Overlooked Classics of American Literature

When we think of the great works of American literature, we often think of works like The Great Gatsby, To Kill a Mockingbird, and Moby-Dick. However, there are many overlooked classics of American literature that deserve more attention. In this blog post, we’ll discuss a few of these works and why they deserve a place among the canon of great American literature.

The House of Mirth by Edith Wharton

Edith Wharton is known for her novels of manners, which satirize the upper classes of New York City. While her more famous works like The Age of Innocence and Ethan Frome are well-known, The House of Mirth remains underrated. The novel tells the story of Lily Bart, a beautiful but penniless woman who is trying to climb the social ladder in turn-of-the-century New York. Wharton’s prose is elegant and incisive, and her characters are complex and nuanced.

The Awakening by Kate Chopin

Kate Chopin’s The Awakening was initially dismissed as scandalous when it was published in 1899. It tells the story of Edna Pontellier, a young wife and mother who becomes dissatisfied with her life and embarks on a journey of self-discovery. The novel explores themes of gender, sexuality, and the limitations placed on women during the Victorian era. Chopin’s writing is graceful and evocative, and her portrayal of Edna’s struggle for independence is still relevant today.

My Ántonia by Willa Cather

Willa Cather is best known for her novels about the American West, such as O Pioneers! and Death Comes for the Archbishop. However, My Ántonia, which tells the story of a young man’s friendship with a Czech immigrant girl, is often overlooked. The novel is a meditation on memory, identity, and the immigrant experience. Cather’s depiction of the Nebraska prairie is vivid and immersive, and her characters are memorable and sympathetic.

The Bridge of San Luis Rey by Thornton Wilder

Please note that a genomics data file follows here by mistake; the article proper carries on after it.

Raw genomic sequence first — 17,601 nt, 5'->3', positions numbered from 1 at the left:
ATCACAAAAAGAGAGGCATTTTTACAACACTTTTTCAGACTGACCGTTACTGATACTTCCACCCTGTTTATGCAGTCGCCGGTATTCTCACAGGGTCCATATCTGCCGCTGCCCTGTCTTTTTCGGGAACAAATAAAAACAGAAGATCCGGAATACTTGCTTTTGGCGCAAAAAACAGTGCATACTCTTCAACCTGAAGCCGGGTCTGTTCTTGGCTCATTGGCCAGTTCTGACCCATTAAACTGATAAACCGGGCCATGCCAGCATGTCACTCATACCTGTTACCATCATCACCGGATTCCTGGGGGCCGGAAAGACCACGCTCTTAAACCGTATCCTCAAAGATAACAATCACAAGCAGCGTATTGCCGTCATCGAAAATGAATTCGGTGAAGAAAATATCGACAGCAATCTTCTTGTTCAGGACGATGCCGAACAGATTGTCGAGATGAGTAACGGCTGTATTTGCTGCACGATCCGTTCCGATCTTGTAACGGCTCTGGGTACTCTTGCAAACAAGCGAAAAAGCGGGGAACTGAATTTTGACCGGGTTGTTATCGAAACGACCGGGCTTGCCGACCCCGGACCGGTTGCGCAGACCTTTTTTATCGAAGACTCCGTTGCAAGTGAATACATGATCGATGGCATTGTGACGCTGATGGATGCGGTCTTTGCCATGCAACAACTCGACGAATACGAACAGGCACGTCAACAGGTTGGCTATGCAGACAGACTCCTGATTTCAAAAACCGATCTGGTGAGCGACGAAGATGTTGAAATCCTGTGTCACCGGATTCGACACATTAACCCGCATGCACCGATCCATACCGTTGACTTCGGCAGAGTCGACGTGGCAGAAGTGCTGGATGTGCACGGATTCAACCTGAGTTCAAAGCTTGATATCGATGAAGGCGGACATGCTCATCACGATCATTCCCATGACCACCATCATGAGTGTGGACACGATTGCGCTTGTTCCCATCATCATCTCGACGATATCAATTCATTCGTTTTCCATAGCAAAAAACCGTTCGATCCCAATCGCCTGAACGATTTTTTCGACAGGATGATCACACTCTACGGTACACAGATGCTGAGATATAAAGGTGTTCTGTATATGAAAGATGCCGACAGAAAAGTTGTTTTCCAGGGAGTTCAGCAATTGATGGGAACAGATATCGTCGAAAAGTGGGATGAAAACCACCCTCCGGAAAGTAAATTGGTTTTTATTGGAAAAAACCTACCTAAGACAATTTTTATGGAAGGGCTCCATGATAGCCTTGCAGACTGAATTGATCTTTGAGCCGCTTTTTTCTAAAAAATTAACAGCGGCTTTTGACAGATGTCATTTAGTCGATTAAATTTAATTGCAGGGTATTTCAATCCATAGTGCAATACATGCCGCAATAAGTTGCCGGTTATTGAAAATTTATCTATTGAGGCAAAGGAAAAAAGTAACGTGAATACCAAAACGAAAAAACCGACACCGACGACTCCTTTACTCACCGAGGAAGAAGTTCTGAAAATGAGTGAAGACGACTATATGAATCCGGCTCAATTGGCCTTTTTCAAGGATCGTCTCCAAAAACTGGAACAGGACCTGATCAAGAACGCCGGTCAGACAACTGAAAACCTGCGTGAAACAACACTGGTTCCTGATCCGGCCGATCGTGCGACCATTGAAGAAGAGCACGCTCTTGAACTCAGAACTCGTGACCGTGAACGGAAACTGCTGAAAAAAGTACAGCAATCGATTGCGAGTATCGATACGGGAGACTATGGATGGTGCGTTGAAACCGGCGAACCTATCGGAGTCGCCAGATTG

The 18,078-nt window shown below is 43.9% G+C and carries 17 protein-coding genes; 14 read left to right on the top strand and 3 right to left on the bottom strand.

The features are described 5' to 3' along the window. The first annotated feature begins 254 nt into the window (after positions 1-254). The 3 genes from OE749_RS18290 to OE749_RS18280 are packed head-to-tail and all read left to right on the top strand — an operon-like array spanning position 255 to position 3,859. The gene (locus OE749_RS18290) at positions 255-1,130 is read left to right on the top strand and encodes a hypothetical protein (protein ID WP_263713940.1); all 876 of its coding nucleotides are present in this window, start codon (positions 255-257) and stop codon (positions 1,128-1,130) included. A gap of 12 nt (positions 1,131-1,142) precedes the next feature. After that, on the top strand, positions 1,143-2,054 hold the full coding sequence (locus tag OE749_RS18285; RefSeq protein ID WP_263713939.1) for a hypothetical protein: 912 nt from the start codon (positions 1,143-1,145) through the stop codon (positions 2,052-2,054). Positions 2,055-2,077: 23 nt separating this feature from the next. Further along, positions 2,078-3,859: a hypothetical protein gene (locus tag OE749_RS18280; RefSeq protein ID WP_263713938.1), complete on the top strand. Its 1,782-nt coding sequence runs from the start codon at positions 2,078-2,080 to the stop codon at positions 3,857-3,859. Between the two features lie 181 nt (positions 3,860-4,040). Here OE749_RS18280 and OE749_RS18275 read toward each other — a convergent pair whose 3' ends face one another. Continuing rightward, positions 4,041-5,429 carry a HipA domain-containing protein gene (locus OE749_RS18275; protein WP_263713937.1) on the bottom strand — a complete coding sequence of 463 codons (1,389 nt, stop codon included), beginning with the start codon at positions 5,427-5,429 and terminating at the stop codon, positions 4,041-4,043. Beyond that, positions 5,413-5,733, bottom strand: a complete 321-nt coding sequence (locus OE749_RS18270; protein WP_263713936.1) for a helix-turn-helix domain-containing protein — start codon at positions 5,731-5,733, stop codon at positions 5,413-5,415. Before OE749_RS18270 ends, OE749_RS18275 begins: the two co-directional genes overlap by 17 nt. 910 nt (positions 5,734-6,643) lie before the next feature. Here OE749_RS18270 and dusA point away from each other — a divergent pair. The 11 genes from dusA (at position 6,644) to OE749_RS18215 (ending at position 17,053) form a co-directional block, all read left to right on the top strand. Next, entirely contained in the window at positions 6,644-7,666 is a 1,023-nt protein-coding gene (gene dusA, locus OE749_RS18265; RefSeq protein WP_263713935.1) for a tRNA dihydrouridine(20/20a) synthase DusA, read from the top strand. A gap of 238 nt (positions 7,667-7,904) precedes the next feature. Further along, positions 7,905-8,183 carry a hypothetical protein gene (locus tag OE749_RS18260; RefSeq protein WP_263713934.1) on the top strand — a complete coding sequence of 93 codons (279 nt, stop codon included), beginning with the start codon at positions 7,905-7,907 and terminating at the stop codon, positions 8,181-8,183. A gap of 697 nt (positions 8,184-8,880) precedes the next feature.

Thornton Wilder is best known for his play Our Town, but his novel The Bridge of San Luis Rey won the Pulitzer Prize in 1928. The novel tells the story of a bridge in Peru that collapses, killing five people. A Franciscan monk sets out to investigate the lives of the victims and discover why they were on the bridge at the time of the collapse. The novel explores themes of fate, faith, and the interconnectedness of all things. Wilder’s writing is lyrical and philosophical, and his characters are deeply human.

The Street by Ann Petry

Ann Petry’s The Street, published in 1946, is one of the first novels by an African American woman to receive mainstream recognition. The novel tells the story of Lutie Johnson, a single mother living in Harlem in the 1940s, who is struggling to provide for herself and her son. Petry’s depiction of the realities of urban life for African Americans is raw and powerful, and her characters are nuanced and sympathetic. The novel is a compelling portrait of a world that is often overlooked in American literature.

In conclusion, these overlooked classics of American literature demonstrate that there are many great works that have not received the attention they deserve. By reading these lesser-known works, we can gain a deeper understanding of the rich and varied history of American literature, and appreciate the talent and vision of some of the country’s lesser-known writers.

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